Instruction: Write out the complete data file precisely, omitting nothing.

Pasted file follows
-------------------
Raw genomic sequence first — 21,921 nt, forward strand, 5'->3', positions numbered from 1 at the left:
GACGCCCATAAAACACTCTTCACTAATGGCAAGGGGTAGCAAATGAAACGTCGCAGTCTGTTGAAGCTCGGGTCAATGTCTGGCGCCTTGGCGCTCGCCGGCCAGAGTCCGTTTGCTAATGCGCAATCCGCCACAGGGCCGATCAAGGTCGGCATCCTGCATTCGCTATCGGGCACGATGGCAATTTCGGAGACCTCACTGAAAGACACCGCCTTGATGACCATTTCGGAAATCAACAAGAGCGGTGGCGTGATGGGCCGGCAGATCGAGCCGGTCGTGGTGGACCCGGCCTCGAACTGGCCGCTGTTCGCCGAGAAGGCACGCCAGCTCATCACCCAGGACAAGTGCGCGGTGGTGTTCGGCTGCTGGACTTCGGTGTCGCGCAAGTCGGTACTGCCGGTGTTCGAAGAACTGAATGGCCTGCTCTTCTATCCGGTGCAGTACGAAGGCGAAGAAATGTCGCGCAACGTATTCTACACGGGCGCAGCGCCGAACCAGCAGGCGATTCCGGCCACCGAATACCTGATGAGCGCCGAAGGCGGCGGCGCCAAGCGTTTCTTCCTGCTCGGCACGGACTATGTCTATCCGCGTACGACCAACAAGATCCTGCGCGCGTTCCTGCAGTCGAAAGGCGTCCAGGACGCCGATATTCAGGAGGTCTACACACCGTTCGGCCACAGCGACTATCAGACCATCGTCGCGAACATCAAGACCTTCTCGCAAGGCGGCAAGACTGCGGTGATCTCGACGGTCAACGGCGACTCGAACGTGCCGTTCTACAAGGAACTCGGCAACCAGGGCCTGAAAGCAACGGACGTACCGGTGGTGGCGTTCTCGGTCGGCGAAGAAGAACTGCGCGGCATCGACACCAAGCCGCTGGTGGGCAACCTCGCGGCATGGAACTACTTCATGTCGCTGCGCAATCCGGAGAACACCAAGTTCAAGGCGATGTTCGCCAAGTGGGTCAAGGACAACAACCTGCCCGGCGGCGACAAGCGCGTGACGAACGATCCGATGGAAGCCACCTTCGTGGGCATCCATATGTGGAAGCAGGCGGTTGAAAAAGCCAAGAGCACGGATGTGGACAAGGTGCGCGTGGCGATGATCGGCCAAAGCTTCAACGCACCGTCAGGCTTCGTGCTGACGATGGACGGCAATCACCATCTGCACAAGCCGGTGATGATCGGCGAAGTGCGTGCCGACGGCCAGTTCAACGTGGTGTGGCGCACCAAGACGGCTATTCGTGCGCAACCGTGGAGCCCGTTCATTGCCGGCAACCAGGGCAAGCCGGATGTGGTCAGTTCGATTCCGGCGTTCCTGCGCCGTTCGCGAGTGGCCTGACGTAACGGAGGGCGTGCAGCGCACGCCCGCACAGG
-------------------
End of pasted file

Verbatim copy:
Raw genomic sequence first — 21,921 nt, forward strand, 5'->3', positions numbered from 1 at the left:
GACGCCCATAAAACACTCTTCACTAATGGCAAGGGGTAGCAAATGAAACGTCGCAGTCTGTTGAAGCTCGGGTCAATGTCTGGCGCCTTGGCGCTCGCCGGCCAGAGTCCGTTTGCTAATGCGCAATCCGCCACAGGGCCGATCAAGGTCGGCATCCTGCATTCGCTATCGGGCACGATGGCAATTTCGGAGACCTCACTGAAAGACACCGCCTTGATGACCATTTCGGAAATCAACAAGAGCGGTGGCGTGATGGGCCGGCAGATCGAGCCGGTCGTGGTGGACCCGGCCTCGAACTGGCCGCTGTTCGCCGAGAAGGCACGCCAGCTCATCACCCAGGACAAGTGCGCGGTGGTGTTCGGCTGCTGGACTTCGGTGTCGCGCAAGTCGGTACTGCCGGTGTTCGAAGAACTGAATGGCCTGCTCTTCTATCCGGTGCAGTACGAAGGCGAAGAAATGTCGCGCAACGTATTCTACACGGGCGCAGCGCCGAACCAGCAGGCGATTCCGGCCACCGAATACCTGATGAGCGCCGAAGGCGGCGGCGCCAAGCGTTTCTTCCTGCTCGGCACGGACTATGTCTATCCGCGTACGACCAACAAGATCCTGCGCGCGTTCCTGCAGTCGAAAGGCGTCCAGGACGCCGATATTCAGGAGGTCTACACACCGTTCGGCCACAGCGACTATCAGACCATCGTCGCGAACATCAAGACCTTCTCGCAAGGCGGCAAGACTGCGGTGATCTCGACGGTCAACGGCGACTCGAACGTGCCGTTCTACAAGGAACTCGGCAACCAGGGCCTGAAAGCAACGGACGTACCGGTGGTGGCGTTCTCGGTCGGCGAAGAAGAACTGCGCGGCATCGACACCAAGCCGCTGGTGGGCAACCTCGCGGCATGGAACTACTTCATGTCGCTGCGCAATCCGGAGAACACCAAGTTCAAGGCGATGTTCGCCAAGTGGGTCAAGGACAACAACCTGCCCGGCGGCGACAAGCGCGTGACGAACGATCCGATGGAAGCCACCTTCGTGGGCATCCATATGTGGAAGCAGGCGGTTGAAAAAGCCAAGAGCACGGATGTGGACAAGGTGCGCGTGGCGATGATCGGCCAAAGCTTCAACGCACCGTCAGGCTTCGTGCTGACGATGGACGGCAATCACCATCTGCACAAGCCGGTGATGATCGGCGAAGTGCGTGCCGACGGCCAGTTCAACGTGGTGTGGCGCACCAAGACGGCTATTCGTGCGCAACCGTGGAGCCCGTTCATTGCCGGCAACCAGGGCAAGCCGGATGTGGTCAGTTCGATTCCGGCGTTCCTGCGCCGTTCGCGAGTGGCCTGACGTAACGGAGGGCGTGCAGCGCACGCCCGCACAGG